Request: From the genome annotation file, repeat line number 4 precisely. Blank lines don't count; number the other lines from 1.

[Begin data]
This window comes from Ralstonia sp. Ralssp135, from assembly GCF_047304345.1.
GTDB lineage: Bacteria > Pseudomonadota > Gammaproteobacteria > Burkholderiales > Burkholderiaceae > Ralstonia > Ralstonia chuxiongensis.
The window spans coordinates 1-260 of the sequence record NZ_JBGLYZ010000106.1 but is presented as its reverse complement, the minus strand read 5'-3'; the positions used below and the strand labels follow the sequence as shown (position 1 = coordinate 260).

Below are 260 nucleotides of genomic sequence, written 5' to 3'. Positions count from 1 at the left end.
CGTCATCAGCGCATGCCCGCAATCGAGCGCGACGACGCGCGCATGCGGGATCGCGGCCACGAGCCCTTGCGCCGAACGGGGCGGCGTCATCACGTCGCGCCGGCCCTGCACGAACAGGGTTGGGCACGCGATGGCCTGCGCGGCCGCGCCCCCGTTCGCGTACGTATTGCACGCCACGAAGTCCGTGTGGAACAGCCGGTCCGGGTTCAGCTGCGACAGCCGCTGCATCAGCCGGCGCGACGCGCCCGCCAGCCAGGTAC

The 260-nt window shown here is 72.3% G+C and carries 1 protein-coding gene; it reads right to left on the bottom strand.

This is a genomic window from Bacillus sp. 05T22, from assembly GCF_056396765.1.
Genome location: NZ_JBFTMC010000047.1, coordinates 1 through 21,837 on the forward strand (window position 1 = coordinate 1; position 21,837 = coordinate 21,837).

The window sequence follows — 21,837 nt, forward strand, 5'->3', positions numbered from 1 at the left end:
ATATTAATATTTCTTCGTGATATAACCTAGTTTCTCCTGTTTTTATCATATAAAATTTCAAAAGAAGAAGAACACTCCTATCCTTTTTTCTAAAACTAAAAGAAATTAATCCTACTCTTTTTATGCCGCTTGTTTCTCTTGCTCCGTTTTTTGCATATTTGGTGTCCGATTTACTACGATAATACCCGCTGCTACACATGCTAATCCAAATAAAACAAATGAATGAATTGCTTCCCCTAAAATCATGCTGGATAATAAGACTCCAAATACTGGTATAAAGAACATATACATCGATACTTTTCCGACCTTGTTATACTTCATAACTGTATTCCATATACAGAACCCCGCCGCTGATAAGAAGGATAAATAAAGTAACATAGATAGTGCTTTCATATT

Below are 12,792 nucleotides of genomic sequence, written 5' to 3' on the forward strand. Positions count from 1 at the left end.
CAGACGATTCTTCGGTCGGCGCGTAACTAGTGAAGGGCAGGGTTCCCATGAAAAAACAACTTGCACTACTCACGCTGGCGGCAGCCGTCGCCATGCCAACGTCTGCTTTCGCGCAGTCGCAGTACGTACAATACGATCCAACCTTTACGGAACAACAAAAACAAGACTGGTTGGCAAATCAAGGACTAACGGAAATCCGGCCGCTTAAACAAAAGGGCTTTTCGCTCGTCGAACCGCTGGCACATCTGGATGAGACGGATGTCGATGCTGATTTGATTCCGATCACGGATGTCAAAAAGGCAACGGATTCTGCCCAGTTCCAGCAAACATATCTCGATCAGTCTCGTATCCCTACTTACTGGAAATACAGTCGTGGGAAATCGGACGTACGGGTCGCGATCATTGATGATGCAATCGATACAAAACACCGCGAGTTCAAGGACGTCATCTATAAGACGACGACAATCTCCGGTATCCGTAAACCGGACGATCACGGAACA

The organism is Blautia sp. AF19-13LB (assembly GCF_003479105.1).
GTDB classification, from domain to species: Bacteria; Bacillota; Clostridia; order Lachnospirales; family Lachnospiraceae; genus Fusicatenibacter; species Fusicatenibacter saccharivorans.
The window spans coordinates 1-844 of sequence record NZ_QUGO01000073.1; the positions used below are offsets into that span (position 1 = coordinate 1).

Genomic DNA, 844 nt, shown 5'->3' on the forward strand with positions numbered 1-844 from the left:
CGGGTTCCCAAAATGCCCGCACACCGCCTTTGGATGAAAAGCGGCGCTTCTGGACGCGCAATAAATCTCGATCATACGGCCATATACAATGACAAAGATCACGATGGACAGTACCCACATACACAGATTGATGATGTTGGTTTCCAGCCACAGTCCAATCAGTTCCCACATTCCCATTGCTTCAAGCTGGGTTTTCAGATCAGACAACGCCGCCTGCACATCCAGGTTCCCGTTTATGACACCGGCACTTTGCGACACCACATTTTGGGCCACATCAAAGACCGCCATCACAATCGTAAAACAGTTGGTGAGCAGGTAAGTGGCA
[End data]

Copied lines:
Below are 260 nucleotides of genomic sequence, written 5' to 3'. Positions count from 1 at the left end.